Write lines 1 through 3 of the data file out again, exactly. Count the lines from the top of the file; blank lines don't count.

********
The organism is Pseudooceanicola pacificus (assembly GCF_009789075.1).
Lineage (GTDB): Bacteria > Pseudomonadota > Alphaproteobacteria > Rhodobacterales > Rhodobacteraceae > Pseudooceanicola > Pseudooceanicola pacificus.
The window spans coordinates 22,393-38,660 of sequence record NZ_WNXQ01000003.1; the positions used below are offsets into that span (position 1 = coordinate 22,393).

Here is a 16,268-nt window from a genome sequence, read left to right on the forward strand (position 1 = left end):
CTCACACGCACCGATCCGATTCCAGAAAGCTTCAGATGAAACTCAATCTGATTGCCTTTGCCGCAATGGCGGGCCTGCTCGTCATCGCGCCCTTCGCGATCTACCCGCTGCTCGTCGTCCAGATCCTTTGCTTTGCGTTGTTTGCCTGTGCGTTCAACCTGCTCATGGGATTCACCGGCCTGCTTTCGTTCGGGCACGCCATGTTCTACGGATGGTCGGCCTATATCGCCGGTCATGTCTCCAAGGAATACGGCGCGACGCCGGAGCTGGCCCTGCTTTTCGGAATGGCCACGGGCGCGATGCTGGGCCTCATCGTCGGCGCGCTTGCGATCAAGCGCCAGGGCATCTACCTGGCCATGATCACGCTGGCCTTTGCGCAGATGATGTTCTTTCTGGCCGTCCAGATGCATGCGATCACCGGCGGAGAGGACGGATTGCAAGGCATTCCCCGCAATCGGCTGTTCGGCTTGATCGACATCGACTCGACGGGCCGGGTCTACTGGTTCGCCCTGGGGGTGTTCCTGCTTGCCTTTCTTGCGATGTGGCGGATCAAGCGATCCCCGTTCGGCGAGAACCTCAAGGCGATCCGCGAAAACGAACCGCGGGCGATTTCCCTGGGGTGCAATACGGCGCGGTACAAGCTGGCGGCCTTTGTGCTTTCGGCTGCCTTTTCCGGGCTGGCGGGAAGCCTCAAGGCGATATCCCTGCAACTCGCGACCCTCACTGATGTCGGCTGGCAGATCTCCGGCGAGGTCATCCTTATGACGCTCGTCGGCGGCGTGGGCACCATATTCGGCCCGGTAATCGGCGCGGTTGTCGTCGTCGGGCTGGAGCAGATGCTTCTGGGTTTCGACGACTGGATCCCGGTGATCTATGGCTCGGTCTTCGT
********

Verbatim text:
The organism is Pseudooceanicola pacificus (assembly GCF_009789075.1).
Lineage (GTDB): Bacteria > Pseudomonadota > Alphaproteobacteria > Rhodobacterales > Rhodobacteraceae > Pseudooceanicola > Pseudooceanicola pacificus.
The window spans coordinates 22,393-38,660 of sequence record NZ_WNXQ01000003.1; the positions used below are offsets into that span (position 1 = coordinate 22,393).